curvy roadNow, was God being mean when He let my life unfold the way that it did? I considered that question too. In fact, for quite a while I kept God at a distance, convinced that if I let Him get too close, He would hurt me. But again, an eternal perspective changed things. What I didn’t realize at the beginning of my illness was that God was using what I was going through to unfold a new type of life for me. I planned on being a teacher, and a mother, and a mission’s worker. God planned for me to be an author. Would I have ever found the time to write my books if I hadn’t been in quarantine? I’m not sure. And even if I had written my books, they wouldn’t be the same books that I wrote after experiencing soul-crushing pain, loneliness, and heartache. They would probably have been sugary, sweet books where nice little Christians did nice little things and never questioned God or got into trouble. In other words, they wouldn’t have done anyone a lick of good—least of all me.

roadMy second year of quarantine, I would have given anything just to have my old life back. Now, I shudder to think about it. I’m not the same person that I was before my illness. I used to be naive, a touch impatient, and a bit of a goodie-goodie. I was a nice person, but in a lot of ways, I was superficial. I thought I had God all figured out, and I thought I had lots of spiritual wisdom. In reality, I was pretty stupid. I know now that I don’t know ANYTHING. I also know that without God, I truly am nothing.  There is a peace that comes when you hit rock bottom and don’t break. In a way, I think it is a gift. Pain always produces beauty in the end if you allow the beauty to unfold without getting bitter.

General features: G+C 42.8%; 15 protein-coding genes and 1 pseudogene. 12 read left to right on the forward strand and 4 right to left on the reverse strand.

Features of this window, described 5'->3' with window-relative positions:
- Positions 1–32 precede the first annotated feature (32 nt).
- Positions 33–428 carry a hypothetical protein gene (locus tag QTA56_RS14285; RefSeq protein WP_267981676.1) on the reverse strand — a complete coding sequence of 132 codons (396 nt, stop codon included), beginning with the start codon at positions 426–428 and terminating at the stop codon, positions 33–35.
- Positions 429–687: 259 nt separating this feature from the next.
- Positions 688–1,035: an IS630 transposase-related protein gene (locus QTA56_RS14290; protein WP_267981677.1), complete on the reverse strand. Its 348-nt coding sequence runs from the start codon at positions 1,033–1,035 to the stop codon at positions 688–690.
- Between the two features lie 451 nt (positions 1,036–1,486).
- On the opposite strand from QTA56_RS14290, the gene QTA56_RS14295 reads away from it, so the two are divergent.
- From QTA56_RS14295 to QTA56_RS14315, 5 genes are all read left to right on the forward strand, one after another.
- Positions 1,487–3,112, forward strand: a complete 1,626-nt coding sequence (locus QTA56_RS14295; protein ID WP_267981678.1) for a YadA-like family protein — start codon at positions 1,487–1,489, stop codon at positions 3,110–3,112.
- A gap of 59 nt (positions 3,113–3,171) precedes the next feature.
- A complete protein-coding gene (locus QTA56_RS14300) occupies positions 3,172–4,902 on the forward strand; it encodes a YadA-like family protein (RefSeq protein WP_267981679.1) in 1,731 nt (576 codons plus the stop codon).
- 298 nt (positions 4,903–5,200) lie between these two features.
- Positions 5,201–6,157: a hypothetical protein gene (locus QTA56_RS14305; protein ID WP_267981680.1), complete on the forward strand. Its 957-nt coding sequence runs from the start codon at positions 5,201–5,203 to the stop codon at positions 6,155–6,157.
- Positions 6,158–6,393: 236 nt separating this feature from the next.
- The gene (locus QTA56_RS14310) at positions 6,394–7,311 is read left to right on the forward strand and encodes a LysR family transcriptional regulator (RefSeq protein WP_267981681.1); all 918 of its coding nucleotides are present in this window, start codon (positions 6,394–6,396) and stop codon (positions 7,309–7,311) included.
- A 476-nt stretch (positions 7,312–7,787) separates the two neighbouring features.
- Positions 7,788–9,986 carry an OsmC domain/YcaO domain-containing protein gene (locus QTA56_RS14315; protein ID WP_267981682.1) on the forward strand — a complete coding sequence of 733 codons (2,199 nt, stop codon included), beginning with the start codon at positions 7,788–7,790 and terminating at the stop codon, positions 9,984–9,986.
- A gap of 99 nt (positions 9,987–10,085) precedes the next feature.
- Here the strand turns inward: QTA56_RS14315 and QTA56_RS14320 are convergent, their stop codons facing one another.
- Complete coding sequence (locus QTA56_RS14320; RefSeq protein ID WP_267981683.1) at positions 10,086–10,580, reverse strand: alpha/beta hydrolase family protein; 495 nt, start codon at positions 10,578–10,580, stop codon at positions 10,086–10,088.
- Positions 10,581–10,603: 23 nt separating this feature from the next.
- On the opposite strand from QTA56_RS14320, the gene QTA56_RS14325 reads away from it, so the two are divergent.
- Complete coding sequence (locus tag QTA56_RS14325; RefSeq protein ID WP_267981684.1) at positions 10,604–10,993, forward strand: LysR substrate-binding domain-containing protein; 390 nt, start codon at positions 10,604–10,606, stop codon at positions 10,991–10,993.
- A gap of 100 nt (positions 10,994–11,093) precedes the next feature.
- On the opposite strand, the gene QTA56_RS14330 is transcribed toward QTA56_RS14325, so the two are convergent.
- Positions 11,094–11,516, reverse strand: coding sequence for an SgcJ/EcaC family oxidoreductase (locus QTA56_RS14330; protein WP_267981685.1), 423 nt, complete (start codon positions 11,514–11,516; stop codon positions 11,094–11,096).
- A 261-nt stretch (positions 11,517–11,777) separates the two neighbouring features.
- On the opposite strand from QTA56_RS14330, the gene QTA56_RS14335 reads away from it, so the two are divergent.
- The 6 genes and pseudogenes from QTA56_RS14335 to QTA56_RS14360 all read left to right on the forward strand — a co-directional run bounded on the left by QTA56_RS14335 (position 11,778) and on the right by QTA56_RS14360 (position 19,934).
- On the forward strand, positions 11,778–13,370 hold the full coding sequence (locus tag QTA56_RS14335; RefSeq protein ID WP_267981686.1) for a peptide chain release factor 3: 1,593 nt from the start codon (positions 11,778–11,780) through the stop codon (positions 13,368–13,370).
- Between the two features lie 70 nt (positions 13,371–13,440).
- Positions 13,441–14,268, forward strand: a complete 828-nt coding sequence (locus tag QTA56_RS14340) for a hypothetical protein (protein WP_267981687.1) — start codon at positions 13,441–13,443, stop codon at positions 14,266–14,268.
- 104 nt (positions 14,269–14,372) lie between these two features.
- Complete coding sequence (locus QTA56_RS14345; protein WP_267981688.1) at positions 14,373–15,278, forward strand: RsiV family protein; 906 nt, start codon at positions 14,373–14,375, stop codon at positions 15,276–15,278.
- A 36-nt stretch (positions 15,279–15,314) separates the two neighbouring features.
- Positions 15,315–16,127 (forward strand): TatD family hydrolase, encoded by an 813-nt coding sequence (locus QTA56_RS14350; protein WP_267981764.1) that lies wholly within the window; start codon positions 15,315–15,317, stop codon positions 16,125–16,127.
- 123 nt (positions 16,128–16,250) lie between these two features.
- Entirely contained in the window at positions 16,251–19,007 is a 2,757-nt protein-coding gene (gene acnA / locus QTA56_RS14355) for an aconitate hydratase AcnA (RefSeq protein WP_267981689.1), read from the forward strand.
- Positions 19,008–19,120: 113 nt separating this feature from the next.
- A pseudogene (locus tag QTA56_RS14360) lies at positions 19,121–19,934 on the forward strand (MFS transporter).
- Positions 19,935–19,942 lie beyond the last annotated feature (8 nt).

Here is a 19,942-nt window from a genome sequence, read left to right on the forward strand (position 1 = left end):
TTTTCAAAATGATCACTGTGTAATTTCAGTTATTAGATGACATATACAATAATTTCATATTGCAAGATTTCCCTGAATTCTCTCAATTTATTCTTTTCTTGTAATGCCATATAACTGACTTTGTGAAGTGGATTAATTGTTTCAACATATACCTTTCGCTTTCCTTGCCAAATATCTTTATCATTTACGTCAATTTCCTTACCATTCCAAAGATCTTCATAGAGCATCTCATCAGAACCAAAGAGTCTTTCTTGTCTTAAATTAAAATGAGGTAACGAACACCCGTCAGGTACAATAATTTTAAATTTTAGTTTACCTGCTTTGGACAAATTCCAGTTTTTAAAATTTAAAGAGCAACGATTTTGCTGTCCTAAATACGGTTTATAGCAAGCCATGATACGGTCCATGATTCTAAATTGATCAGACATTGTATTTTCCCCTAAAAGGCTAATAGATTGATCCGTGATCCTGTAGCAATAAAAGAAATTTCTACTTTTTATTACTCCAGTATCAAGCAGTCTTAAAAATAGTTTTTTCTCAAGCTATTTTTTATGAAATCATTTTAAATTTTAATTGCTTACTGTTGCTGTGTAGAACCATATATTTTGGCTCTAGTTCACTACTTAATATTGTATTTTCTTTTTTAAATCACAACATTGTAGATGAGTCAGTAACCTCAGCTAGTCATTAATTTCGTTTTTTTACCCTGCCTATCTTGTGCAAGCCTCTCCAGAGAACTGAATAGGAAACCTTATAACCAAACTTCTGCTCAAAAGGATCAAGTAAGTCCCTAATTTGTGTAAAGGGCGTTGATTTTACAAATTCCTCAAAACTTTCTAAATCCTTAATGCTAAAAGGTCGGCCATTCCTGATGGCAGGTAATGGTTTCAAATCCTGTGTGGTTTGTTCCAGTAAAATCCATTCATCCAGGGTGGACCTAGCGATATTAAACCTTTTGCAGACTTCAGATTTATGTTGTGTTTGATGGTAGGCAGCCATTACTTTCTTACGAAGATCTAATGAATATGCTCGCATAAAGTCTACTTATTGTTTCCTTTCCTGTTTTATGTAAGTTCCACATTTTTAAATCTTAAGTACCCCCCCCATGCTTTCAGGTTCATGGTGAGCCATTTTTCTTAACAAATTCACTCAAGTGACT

Time TsunamiMy life hasn’t turned out how I envisioned it at all, but I’ve written six books. The first of which, Time Tsunami, was just released. I put a lot of myself in my books, and underneath all of the wrappings and bows, there is the silent cry of a woman who went through something unbelievably painful and survived. There is the knowledge that after all of the questions are asked, a truth is revealed—God is faithful in spite of heartache.

God took me down an uncharted road. It wasn’t a road I was even aware existed, and it wasn’t a road I felt prepared to face. But as I walked it, I learned more about God’s love and faithfulness than if I had walked the straight, smooth road I planned to take.

seaEach of us is on a journey, and occasionally, an uncharted road crops up in our lives. If that is happening to you today, I want to speak to your heart and let you know that you don’t need to be afraid. God will be with you every step of the way. Embrace the uncharted road, remembering that unexpected roads are the ones that are the most profitable, the most beneficial, and the most beautiful. After all, the Israelites didn’t expect to walk through the Red Sea—but their uncharted road eventually led to the Promise Land. Joseph didn’t plan on being sold into slavery or thrown in prison–but his uncharted road helped him save countless lives. And I didn’t expect to be quarantined, but my uncharted road led to the publication of my books. Uncharted roads are scary, but in the end, they are the best. They lead you to your destiny.